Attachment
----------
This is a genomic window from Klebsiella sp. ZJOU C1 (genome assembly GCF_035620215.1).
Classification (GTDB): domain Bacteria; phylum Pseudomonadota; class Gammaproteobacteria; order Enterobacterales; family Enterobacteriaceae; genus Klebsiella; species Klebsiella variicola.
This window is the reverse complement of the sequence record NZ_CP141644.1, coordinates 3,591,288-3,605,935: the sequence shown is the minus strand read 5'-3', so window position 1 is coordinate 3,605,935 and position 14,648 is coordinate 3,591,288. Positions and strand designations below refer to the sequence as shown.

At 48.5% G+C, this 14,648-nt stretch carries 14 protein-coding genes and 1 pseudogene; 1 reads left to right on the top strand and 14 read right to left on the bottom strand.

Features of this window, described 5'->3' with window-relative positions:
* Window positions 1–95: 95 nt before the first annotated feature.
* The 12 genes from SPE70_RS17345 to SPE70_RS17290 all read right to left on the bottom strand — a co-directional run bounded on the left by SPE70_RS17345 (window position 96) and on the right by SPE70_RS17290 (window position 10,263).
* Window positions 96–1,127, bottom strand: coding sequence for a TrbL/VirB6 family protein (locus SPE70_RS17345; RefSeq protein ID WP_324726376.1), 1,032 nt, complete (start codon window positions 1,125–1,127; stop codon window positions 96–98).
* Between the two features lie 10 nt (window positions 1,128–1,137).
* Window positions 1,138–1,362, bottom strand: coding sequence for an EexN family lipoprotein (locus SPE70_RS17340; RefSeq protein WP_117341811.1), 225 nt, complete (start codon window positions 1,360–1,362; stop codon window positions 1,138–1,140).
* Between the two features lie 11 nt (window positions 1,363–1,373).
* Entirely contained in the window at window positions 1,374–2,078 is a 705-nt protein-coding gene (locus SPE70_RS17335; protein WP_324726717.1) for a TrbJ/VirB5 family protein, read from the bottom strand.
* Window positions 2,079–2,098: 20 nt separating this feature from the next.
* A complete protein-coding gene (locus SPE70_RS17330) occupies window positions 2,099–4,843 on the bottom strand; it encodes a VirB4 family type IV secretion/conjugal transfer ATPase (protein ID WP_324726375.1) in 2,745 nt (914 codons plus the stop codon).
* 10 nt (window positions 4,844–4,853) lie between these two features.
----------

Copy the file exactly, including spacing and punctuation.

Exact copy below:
This is a genomic window from Klebsiella sp. ZJOU C1 (genome assembly GCF_035620215.1).
Classification (GTDB): domain Bacteria; phylum Pseudomonadota; class Gammaproteobacteria; order Enterobacterales; family Enterobacteriaceae; genus Klebsiella; species Klebsiella variicola.
This window is the reverse complement of the sequence record NZ_CP141644.1, coordinates 3,591,288-3,605,935: the sequence shown is the minus strand read 5'-3', so window position 1 is coordinate 3,605,935 and position 14,648 is coordinate 3,591,288. Positions and strand designations below refer to the sequence as shown.

At 48.5% G+C, this 14,648-nt stretch carries 14 protein-coding genes and 1 pseudogene; 1 reads left to right on the top strand and 14 read right to left on the bottom strand.

Features of this window, described 5'->3' with window-relative positions:
* Window positions 1–95: 95 nt before the first annotated feature.
* The 12 genes from SPE70_RS17345 to SPE70_RS17290 all read right to left on the bottom strand — a co-directional run bounded on the left by SPE70_RS17345 (window position 96) and on the right by SPE70_RS17290 (window position 10,263).
* Window positions 96–1,127, bottom strand: coding sequence for a TrbL/VirB6 family protein (locus SPE70_RS17345; RefSeq protein ID WP_324726376.1), 1,032 nt, complete (start codon window positions 1,125–1,127; stop codon window positions 96–98).
* Between the two features lie 10 nt (window positions 1,128–1,137).
* Window positions 1,138–1,362, bottom strand: coding sequence for an EexN family lipoprotein (locus SPE70_RS17340; RefSeq protein WP_117341811.1), 225 nt, complete (start codon window positions 1,360–1,362; stop codon window positions 1,138–1,140).
* Between the two features lie 11 nt (window positions 1,363–1,373).
* Entirely contained in the window at window positions 1,374–2,078 is a 705-nt protein-coding gene (locus SPE70_RS17335; protein WP_324726717.1) for a TrbJ/VirB5 family protein, read from the bottom strand.
* Window positions 2,079–2,098: 20 nt separating this feature from the next.
* A complete protein-coding gene (locus SPE70_RS17330) occupies window positions 2,099–4,843 on the bottom strand; it encodes a VirB4 family type IV secretion/conjugal transfer ATPase (protein ID WP_324726375.1) in 2,745 nt (914 codons plus the stop codon).
* 10 nt (window positions 4,844–4,853) lie between these two features.